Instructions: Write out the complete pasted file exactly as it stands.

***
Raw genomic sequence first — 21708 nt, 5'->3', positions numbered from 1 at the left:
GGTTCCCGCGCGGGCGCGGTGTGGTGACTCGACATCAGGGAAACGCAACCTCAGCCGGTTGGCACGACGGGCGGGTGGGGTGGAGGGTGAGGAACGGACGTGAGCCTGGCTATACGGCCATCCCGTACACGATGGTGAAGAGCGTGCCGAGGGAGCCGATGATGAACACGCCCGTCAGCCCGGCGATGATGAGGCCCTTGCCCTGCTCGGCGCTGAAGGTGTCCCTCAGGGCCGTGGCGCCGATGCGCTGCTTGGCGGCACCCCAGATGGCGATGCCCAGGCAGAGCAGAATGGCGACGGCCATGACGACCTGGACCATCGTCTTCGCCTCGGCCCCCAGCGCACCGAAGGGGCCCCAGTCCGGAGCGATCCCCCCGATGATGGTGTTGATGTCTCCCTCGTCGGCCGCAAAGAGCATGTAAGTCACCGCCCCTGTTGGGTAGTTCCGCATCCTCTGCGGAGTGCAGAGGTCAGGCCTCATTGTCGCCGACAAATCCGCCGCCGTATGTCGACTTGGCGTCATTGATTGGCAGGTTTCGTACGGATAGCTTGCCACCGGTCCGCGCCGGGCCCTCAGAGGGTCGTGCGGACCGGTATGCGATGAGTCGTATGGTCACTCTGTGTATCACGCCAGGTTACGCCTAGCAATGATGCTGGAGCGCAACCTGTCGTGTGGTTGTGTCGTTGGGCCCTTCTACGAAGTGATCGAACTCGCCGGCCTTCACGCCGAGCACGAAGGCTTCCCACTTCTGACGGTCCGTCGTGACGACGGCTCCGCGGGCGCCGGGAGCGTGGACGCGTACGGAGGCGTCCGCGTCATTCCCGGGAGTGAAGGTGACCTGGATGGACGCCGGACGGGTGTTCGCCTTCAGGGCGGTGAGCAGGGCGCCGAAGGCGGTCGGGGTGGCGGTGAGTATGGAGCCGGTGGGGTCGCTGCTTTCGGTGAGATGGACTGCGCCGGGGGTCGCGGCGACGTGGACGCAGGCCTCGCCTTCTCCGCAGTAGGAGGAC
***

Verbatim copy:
Raw genomic sequence first — 21708 nt, 5'->3', positions numbered from 1 at the left:
GGTTCCCGCGCGGGCGCGGTGTGGTGACTCGACATCAGGGAAACGCAACCTCAGCCGGTTGGCACGACGGGCGGGTGGGGTGGAGGGTGAGGAACGGACGTGAGCCTGGCTATACGGCCATCCCGTACACGATGGTGAAGAGCGTGCCGAGGGAGCCGATGATGAACACGCCCGTCAGCCCGGCGATGATGAGGCCCTTGCCCTGCTCGGCGCTGAAGGTGTCCCTCAGGGCCGTGGCGCCGATGCGCTGCTTGGCGGCACCCCAGATGGCGATGCCCAGGCAGAGCAGAATGGCGACGGCCATGACGACCTGGACCATCGTCTTCGCCTCGGCCCCCAGCGCACCGAAGGGGCCCCAGTCCGGAGCGATCCCCCCGATGATGGTGTTGATGTCTCCCTCGTCGGCCGCAAAGAGCATGTAAGTCACCGCCCCTGTTGGGTAGTTCCGCATCCTCTGCGGAGTGCAGAGGTCAGGCCTCATTGTCGCCGACAAATCCGCCGCCGTATGTCGACTTGGCGTCATTGATTGGCAGGTTTCGTACGGATAGCTTGCCACCGGTCCGCGCCGGGCCCTCAGAGGGTCGTGCGGACCGGTATGCGATGAGTCGTATGGTCACTCTGTGTATCACGCCAGGTTACGCCTAGCAATGATGCTGGAGCGCAACCTGTCGTGTGGTTGTGTCGTTGGGCCCTTCTACGAAGTGATCGAACTCGCCGGCCTTCACGCCGAGCACGAAGGCTTCCCACTTCTGACGGTCCGTCGTGACGACGGCTCCGCGGGCGCCGGGAGCGTGGACGCGTACGGAGGCGTCCGCGTCATTCCCGGGAGTGAAGGTGACCTGGATGGACGCCGGACGGGTGTTCGCCTTCAGGGCGGTGAGCAGGGCGCCGAAGGCGGTCGGGGTGGCGGTGAGTATGGAGCCGGTGGGGTCGCTGCTTTCGGTGAGATGGACTGCGCCGGGGGTCGCGGCGACGTGGACGCAGGCCTCGCCTTCTCCGCAGTAGGAGGAC